Alberta carbon levy and rebates

British Columbia

Up to $154.50 for an individual, spouse, or common-law partner

Rebate payment included in quarterly GST/HST credit

BC climate action tax credit


$486 for a family of four

$243 for a single adult

Rebate payment included in federal tax return

Manitoba and pollution pricing

Newfoundland and Labrador

No rebate

Newfoundland and Labrador carbon pricing plan

New Brunswick

$256 for a family of four

$128 for a single adult

Rebate payment included in federal tax return

New Brunswick and pollution pricing

Northwest Territories

$104 per adult and $120 per child

Implementing the NWT Carbon Tax 

Nova Scotia

No rebate

Nova Scotia and pollution pricing


No rebate

Nunavut and pollution pricing


$448 for a family of four

$224 for a single adult

Rebate payment included in federal tax return

Ontario and pollution pricing

Prince Edward Island

No rebate

Discounts on some public programs

P.E.I. saving you money while helping the environment


No rebate

Uses cap-and-trade system

Climate Change Action Plan


$809 for a family of four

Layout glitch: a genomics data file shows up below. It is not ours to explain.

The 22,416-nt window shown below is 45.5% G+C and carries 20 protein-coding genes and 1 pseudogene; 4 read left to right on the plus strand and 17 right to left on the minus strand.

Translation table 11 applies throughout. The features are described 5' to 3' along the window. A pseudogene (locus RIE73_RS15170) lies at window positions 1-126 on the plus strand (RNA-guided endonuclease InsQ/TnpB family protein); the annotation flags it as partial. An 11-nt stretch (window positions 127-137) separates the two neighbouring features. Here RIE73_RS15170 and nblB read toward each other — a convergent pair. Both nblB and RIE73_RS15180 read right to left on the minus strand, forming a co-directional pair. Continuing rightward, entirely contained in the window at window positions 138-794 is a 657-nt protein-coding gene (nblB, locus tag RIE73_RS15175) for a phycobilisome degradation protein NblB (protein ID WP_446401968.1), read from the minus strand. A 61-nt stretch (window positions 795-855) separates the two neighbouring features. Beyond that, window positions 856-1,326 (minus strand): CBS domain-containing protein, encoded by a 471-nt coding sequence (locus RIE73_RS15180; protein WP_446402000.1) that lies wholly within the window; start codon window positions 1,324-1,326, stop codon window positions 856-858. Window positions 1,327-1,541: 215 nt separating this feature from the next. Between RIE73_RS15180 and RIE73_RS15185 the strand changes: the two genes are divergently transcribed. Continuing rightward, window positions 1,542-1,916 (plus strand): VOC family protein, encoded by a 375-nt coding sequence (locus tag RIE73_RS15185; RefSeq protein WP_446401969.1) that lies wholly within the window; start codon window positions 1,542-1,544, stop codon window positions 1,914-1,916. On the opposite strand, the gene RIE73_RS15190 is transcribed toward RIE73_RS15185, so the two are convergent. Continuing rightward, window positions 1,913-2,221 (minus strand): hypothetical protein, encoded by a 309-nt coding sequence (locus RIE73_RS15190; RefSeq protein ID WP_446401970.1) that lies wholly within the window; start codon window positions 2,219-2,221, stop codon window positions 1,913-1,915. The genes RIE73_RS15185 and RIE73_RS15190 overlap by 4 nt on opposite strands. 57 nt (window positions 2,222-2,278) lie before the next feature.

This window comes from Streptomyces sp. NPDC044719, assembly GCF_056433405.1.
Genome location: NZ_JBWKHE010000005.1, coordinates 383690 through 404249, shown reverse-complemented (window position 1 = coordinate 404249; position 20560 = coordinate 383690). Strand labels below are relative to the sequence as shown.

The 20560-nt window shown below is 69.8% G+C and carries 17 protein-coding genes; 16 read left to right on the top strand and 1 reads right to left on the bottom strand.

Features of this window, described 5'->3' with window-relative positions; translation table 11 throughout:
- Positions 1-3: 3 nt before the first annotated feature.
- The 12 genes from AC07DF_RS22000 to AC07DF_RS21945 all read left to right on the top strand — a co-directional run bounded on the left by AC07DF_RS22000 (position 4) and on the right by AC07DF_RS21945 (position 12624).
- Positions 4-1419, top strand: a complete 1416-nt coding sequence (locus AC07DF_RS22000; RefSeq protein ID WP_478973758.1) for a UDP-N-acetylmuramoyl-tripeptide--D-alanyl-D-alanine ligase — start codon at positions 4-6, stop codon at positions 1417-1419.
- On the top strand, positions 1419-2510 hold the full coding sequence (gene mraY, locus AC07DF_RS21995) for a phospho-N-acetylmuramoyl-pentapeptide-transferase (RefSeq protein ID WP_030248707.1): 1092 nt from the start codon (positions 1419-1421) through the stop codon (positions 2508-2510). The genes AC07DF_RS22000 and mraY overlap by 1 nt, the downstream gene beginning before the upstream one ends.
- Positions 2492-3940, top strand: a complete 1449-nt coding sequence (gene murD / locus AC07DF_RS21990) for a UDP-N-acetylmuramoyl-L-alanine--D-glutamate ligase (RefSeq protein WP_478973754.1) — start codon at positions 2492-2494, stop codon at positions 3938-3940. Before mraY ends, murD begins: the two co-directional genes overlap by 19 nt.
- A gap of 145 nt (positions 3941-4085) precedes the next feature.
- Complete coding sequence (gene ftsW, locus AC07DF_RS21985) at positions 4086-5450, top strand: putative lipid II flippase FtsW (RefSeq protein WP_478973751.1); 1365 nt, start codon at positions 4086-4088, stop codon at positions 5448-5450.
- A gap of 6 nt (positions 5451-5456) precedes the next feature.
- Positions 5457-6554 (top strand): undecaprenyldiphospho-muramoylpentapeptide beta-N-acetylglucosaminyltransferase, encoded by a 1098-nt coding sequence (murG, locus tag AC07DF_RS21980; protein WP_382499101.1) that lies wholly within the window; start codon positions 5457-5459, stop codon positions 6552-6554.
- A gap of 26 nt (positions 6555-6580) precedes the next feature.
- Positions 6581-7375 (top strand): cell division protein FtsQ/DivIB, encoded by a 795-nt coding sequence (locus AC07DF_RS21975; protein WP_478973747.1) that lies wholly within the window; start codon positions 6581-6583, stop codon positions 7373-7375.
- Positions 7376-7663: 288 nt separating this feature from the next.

$405 for a single adult

Rebate payment included in federal tax return

A Made-in-Saskatchewan Climate Change Strategy


No rebate

Yukon and pollution pricing

When do I get my carbon tax rebate?

For most of the provinces that provide carbon tax rebates, getting the rebate is pretty simple. All you have to do is file your taxes and the rebate will be included in your tax return — aside from B.C., where the rebate accompanies the quarterly GST/HST credit.

If you need more details, check out the link for your province in the table above.

Using the carbon tax rebate to save

According to the federal government’s calculations, most Canadians who qualify for a carbon tax rebate will actually end up receiving more money than they pay through carbon taxes. This provides a good opportunity to increase your savings (or start saving if you haven’t already). 

Save money without lifting a finger